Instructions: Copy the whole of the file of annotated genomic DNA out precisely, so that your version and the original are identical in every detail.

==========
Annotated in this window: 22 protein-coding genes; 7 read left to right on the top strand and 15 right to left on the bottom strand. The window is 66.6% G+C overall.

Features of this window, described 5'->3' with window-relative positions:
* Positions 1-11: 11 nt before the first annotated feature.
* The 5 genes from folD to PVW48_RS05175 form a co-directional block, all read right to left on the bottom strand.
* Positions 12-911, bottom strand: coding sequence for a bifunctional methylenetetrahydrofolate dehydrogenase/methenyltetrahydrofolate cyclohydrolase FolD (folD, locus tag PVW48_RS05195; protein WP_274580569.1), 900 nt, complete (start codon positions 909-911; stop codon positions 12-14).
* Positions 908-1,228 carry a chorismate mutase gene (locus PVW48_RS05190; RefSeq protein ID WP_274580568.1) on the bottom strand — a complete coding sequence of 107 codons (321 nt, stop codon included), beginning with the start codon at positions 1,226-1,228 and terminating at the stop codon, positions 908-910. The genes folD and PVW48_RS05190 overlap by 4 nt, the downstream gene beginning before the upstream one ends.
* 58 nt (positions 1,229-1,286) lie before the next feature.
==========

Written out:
Annotated in this window: 22 protein-coding genes; 7 read left to right on the top strand and 15 right to left on the bottom strand. The window is 66.6% G+C overall.

Features of this window, described 5'->3' with window-relative positions:
* Positions 1-11: 11 nt before the first annotated feature.
* The 5 genes from folD to PVW48_RS05175 form a co-directional block, all read right to left on the bottom strand.
* Positions 12-911, bottom strand: coding sequence for a bifunctional methylenetetrahydrofolate dehydrogenase/methenyltetrahydrofolate cyclohydrolase FolD (folD, locus tag PVW48_RS05195; protein WP_274580569.1), 900 nt, complete (start codon positions 909-911; stop codon positions 12-14).
* Positions 908-1,228 carry a chorismate mutase gene (locus PVW48_RS05190; RefSeq protein ID WP_274580568.1) on the bottom strand — a complete coding sequence of 107 codons (321 nt, stop codon included), beginning with the start codon at positions 1,226-1,228 and terminating at the stop codon, positions 908-910. The genes folD and PVW48_RS05190 overlap by 4 nt, the downstream gene beginning before the upstream one ends.
* 58 nt (positions 1,229-1,286) lie before the next feature.